JEFFERSON CITY — Missouri lawmakers appear ready to embrace a proposed truce with Kansas in a long-running business battle that has waived hundreds of millions of dollars of tax revenues in order to shuffle jobs around the Kansas City region.
By DAVID A. LIEB
The Associated Press
No one spoke in opposition Wednesday as Missouri House and Senate committees heard testimony on legislation that would impose a moratorium on tax incentives for businesses in the Kansas City region relocating from one side of the state line to another.
The proposal appeared so popular that some Missouri lawmakers suggested it could be labeled a “consent bill,” placing it on a fast track for approval that precludes any amendments during House and Senate debate.
The leading witness at the Missouri hearings was Bill Hall, assistant to the chairman of Kansas City-based Hallmark Cards Inc. and president of the Hall Family Foundation. His key evidence was a recent foundation report examining the money spent through two of the states’ primary incentive programs.
Since 2009, one Kansas program has waived $141 million of tax revenues to relocate 3,343 jobs from Jackson County in Missouri to Johnson or Wyandotte counties in Kansas, Hall said. Meanwhile, one Missouri program has waived $76 million in tax revenues to move 2,929 jobs from those two Kansas counties to Jackson County, he said.
The net result: a collective tax waiver of $217 million that produced a net gain of 414 jobs in Kansas.
It’s “a wasteful economic border war,” Hall said. “Neither state benefits. In fact, both are losing.”
But there is a perception among some Kansas and Missouri officials that Missouri is losing more often. That could help explain the eagerness to advance the moratorium legislation in Missouri.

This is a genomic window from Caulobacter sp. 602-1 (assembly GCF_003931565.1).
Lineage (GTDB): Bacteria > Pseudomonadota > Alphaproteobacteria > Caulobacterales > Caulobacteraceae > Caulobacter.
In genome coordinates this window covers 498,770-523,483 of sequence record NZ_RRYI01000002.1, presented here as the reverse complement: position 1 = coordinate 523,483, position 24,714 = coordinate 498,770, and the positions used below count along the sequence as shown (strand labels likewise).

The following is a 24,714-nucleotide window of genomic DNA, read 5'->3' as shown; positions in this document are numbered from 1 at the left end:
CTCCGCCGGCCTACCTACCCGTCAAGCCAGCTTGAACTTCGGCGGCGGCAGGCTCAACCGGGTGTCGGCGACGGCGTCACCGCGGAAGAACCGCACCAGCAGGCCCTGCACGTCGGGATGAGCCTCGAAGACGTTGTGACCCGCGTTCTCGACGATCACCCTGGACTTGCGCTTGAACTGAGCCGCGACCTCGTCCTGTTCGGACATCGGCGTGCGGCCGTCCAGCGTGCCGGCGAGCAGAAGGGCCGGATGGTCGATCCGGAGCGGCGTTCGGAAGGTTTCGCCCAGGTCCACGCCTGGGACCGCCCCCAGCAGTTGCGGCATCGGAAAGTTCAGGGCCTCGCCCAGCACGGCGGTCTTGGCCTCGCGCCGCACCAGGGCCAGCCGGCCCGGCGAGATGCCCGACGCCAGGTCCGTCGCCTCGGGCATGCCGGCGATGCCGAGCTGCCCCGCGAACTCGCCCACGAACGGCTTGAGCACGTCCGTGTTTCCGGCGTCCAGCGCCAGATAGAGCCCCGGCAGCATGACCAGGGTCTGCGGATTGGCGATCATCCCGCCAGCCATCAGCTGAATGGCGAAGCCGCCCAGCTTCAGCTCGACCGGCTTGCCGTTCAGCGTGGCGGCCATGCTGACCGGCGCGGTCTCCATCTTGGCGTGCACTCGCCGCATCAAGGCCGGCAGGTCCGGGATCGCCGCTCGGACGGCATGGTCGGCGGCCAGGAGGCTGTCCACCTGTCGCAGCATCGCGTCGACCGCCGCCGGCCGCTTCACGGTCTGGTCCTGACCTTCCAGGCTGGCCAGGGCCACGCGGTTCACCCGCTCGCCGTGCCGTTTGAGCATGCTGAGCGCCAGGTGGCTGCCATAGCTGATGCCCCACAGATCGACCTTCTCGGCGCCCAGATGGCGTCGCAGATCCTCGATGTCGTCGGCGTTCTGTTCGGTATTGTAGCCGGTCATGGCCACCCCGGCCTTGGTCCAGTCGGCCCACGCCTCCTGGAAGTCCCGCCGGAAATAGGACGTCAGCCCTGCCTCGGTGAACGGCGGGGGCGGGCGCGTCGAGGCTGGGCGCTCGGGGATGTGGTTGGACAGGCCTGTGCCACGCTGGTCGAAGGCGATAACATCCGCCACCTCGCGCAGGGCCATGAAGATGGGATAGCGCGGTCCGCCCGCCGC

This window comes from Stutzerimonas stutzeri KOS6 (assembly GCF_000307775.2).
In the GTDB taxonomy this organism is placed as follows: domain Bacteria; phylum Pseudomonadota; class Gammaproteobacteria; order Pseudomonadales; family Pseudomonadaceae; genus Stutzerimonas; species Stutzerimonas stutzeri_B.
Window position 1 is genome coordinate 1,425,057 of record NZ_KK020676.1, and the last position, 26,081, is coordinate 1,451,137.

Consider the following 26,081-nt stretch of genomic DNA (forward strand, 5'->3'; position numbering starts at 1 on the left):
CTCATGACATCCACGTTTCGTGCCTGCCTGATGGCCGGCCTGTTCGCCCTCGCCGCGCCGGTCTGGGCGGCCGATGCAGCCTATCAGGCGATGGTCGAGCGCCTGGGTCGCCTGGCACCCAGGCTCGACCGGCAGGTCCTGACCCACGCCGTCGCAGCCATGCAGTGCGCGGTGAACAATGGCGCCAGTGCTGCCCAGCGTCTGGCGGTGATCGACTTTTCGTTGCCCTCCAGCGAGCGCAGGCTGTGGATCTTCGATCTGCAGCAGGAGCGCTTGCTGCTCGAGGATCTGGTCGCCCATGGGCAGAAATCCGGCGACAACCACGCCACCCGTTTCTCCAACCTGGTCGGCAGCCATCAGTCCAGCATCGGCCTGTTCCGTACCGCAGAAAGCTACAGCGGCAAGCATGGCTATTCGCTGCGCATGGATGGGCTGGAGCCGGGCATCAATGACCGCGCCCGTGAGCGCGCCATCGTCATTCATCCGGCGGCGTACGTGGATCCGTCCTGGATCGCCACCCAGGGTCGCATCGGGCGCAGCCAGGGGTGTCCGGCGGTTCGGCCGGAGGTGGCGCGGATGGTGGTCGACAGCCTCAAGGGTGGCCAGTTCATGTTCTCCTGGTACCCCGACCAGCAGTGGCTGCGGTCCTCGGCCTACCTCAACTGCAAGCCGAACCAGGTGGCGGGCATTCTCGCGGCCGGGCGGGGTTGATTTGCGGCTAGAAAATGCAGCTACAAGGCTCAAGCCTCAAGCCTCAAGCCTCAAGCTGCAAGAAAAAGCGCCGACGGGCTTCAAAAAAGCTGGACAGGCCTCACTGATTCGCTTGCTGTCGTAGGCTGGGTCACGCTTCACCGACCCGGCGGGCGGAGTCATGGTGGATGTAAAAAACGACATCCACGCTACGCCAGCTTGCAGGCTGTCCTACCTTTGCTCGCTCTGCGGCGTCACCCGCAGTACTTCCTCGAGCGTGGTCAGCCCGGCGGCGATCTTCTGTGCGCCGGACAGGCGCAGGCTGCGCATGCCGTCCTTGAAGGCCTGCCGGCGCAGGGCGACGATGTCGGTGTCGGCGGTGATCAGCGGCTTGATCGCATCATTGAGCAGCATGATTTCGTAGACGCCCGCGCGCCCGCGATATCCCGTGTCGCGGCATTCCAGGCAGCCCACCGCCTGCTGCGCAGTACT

Sen. Ryan Silvey, a Kansas City Republican, is sponsoring the measure. He said the proposed truce should make financial sense for both states.
The tax incentive battle has taken “millions of dollars out of the states’ economic development ability and trapped it in what’s basically a washing machine, just churning the same jobs back and forth across the state line,” Silvey said.
The moratorium legislation would apply to businesses moving between the Missouri counties of Jackson, Clay, Platte and Cass and the Kansas counties of Wyandotte, Johnson, Douglas and Miami. It would bar Missouri from offering tax incentives for businesses to move from those Kansas counties to those Missouri counties, but only if Kansas adopts a similar prohibition through legislation or a gubernatorial order.
The pact has the support of many Kansas City area leaders. Among those testifying for it Wednesday were lobbyists for Kansas City, the Greater Kansas City Chamber of Commerce and the Civic Council of Greater Kansas City.
There’s “great frustration” among Kansas City area business leaders when “we see people doing the border hop at the disadvantage of those of us who stay put,” said Shannon Cooper, a lobbyist for the regional chamber.
The Missouri legislation would not prohibit individual cities and counties from continuing to offer tax incentives for businesses to move across the state line.
That omission was cited by an aide to Missouri Gov. Jay Nixon as one of several thorny issues that could create problems for the proposed truce.
Chris Pieper, a senior legal and policy adviser for Nixon, said another challenge is how the legislation affects a business with locations in both states that wants to consolidate. If the legislation won’t allow incentives in that situation, it could be harder for the Kansas City region to compete against other cities to retain that business, he said.
“This legislation has a very laudable goal, and it’s one that we all agree that we need to get to,” Pieper said. “I think there’s some differences, some nuances in how you get there strategically.”
Nixon held a news conference in Kansas City in November to call for a moratorium in the tax break battle. Kansas Gov. Sam Brownback has suggested a similar pact. One sponsor of the Missouri measure is House Speaker Tim Jones, a Eureka Republican.